Grzegorz Milczarek and Olle Inganas have come up with an ingenious new idea that could make batteries a lot cheaper and also ecologically safe when compared to the current models. These two researchers are proposing the use of Lignin based material as a cathode in conventional batteries and if the idea does take off commercially, it could lead us towards a future that is toxic-free despite the use of batteries.
A battery broadly has three important components- the anode, the cathode and the electrolyte in between, which conducts the electrons. It is the movement of charges that between the two diodes that sees the flow of current. A good cathode is one that must be able to absorb plenty of charge and the two researchers have proved with a series of experiments that lignin-polypyrrole combination serves this purpose best. Lignin is a waste product of the paper industry and hence is available in plenty and at less cost.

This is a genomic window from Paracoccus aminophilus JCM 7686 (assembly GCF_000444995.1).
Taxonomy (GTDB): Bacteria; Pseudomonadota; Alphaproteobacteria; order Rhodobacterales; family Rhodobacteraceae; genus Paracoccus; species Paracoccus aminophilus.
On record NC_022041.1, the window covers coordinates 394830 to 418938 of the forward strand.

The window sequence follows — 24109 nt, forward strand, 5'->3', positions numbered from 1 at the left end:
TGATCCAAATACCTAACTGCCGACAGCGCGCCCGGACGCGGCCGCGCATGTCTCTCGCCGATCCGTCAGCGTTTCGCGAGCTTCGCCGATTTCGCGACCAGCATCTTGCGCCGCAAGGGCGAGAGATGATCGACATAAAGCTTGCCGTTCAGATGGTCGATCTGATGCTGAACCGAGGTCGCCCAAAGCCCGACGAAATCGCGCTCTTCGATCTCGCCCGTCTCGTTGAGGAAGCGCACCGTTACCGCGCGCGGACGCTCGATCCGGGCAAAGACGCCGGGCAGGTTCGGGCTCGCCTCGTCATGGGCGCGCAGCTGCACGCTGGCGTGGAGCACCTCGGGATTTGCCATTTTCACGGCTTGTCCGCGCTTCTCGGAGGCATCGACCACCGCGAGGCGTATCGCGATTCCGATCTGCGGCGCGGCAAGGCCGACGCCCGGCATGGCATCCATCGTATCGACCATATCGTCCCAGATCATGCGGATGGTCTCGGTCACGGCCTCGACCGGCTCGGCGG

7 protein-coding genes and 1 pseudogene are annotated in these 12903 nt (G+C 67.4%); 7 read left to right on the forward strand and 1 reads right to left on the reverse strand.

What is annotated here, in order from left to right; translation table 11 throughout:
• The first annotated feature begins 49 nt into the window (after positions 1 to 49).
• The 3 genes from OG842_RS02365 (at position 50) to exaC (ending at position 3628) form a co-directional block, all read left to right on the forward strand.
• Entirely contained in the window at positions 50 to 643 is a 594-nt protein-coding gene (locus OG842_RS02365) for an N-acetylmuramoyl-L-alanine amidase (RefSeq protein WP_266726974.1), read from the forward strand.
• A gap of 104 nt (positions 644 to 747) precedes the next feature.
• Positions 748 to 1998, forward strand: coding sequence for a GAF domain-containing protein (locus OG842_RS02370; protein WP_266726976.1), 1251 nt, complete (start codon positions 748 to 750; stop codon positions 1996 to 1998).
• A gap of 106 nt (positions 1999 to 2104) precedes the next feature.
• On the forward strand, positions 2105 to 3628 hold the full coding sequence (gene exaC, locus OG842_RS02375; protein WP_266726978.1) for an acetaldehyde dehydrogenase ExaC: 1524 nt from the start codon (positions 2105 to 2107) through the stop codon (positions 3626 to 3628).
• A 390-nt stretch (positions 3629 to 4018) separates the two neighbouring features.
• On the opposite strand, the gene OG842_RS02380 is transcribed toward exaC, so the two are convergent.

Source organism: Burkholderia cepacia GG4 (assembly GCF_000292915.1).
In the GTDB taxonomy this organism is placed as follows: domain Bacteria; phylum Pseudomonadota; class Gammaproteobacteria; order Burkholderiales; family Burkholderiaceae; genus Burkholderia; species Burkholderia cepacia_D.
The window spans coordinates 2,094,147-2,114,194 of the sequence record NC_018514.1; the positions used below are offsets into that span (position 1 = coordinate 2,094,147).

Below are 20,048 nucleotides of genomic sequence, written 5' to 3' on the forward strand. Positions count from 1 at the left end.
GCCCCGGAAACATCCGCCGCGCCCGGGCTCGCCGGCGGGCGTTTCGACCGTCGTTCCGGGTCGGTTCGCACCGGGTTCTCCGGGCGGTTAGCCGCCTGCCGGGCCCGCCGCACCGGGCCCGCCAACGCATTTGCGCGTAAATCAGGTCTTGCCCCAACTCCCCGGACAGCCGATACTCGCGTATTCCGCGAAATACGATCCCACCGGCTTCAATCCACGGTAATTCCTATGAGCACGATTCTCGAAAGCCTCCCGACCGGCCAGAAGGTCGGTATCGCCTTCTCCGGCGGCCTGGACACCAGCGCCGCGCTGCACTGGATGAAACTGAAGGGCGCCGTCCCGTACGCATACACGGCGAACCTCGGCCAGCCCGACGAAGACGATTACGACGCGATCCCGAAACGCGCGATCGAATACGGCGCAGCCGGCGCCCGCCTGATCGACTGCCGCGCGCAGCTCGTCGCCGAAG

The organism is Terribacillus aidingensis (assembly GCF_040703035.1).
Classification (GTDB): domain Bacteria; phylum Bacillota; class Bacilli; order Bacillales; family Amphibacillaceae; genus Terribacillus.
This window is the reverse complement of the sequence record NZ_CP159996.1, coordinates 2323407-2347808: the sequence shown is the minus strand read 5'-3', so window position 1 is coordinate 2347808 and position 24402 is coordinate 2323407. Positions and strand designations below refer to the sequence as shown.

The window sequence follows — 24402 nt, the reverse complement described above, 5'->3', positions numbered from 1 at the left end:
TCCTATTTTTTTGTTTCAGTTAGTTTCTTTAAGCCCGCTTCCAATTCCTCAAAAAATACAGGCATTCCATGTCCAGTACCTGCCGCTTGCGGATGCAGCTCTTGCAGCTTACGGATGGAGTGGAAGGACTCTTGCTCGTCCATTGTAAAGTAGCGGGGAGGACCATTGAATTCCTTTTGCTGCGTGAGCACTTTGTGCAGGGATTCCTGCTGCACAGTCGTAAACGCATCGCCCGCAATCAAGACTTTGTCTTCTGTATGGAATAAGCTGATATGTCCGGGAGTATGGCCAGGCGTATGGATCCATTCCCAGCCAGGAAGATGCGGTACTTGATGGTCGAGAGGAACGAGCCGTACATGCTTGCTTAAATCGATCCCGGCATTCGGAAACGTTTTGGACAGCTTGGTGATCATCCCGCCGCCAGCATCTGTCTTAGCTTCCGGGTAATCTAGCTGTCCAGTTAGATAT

Lignin is rich in a chemical compound called phenols which are crucial for the formation of quinines that help make a material an ideal cathode. By amalgamating Lignin with Polypyrrole, the duo has come up with a cheap alternative cathode that can replace the current ones made out of expensive metals. The next step in designing the cheap batteries would be to find similar anode components that are cheap and biodegradable. The electrolyte is generally made out of chemicals that are available in abundance and cost effective.
So, inexpensive anode and cathode will eventually lead to batteries that cost a lot less than today. Now, if we can only do away with the chemical electrolyte and use a biodegradable and less toxic alternative!